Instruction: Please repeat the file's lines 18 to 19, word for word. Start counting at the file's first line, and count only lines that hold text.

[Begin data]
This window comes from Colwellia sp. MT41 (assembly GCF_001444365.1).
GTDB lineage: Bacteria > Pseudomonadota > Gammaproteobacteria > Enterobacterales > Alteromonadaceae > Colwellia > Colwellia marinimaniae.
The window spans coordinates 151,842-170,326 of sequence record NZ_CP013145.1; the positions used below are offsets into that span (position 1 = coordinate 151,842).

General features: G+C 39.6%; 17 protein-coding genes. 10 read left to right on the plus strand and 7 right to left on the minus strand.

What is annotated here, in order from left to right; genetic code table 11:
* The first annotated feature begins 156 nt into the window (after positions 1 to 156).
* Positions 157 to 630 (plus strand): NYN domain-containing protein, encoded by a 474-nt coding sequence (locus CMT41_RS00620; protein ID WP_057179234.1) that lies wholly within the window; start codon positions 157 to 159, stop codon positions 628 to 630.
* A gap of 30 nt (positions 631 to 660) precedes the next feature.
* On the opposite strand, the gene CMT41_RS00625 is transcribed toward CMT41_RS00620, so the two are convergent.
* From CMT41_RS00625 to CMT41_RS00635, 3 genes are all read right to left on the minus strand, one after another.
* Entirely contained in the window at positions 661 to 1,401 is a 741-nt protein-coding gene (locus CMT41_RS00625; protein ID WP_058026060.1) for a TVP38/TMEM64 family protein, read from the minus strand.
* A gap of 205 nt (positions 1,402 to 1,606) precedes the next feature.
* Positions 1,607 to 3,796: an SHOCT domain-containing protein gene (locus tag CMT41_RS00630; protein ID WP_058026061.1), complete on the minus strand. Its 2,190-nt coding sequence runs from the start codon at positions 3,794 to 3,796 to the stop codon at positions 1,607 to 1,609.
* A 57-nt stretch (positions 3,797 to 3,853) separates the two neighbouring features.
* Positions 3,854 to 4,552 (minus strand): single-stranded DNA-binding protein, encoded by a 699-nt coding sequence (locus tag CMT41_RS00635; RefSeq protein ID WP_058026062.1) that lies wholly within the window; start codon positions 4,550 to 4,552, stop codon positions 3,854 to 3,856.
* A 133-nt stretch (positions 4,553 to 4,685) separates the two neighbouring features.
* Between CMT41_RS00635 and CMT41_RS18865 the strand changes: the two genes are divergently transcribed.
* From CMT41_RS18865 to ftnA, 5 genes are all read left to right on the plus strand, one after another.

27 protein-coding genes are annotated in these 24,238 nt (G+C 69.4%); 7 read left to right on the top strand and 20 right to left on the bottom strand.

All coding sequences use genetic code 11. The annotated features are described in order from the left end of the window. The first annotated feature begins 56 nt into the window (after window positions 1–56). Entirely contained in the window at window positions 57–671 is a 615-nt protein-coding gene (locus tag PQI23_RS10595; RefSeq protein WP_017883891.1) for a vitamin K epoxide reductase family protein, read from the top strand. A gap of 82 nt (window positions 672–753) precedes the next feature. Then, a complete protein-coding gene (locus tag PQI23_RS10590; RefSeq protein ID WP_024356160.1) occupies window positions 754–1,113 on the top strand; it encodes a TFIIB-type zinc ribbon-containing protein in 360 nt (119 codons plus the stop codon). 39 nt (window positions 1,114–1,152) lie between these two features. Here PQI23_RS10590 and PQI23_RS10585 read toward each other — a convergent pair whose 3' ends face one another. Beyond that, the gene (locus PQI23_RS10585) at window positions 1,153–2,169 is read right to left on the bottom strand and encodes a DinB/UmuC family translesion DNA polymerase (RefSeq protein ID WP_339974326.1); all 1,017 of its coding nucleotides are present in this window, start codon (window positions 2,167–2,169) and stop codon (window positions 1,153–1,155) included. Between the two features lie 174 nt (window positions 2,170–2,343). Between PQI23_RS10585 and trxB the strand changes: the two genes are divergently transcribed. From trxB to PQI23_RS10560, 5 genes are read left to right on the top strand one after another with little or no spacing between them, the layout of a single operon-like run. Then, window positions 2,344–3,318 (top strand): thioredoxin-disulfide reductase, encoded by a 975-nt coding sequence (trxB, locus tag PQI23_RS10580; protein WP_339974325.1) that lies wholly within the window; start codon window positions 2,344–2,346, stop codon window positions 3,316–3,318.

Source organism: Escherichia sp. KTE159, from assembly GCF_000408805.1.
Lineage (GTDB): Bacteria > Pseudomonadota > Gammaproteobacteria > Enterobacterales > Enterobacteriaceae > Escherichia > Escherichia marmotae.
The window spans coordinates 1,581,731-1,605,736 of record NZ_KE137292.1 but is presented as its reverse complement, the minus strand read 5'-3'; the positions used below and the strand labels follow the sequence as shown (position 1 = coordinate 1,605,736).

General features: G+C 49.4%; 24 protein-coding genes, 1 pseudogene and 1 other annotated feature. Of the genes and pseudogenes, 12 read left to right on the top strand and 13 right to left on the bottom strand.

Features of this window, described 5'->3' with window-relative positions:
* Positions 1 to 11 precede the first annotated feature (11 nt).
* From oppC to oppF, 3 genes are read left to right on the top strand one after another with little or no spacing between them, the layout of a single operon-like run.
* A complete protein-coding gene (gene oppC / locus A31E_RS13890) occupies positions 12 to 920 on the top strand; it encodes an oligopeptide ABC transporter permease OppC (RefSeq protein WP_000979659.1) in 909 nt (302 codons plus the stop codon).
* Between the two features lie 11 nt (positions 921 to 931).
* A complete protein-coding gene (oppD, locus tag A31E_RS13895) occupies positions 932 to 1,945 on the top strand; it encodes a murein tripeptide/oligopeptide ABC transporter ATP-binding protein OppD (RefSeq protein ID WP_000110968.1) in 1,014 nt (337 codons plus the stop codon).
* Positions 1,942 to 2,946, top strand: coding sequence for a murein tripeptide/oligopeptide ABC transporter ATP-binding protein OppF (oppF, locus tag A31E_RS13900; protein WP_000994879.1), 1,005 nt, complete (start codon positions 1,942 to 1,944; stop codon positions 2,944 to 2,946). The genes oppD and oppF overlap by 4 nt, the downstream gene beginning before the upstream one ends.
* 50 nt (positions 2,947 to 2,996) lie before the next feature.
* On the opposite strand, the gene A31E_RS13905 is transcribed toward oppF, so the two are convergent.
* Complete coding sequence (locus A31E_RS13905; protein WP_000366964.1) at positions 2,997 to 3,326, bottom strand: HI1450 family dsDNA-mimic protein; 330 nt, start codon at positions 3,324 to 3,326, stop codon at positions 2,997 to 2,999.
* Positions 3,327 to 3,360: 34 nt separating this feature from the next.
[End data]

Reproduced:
* From CMT41_RS18865 to ftnA, 5 genes are all read left to right on the plus strand, one after another.

27 protein-coding genes are annotated in these 24,238 nt (G+C 69.4%); 7 read left to right on the top strand and 20 right to left on the bottom strand.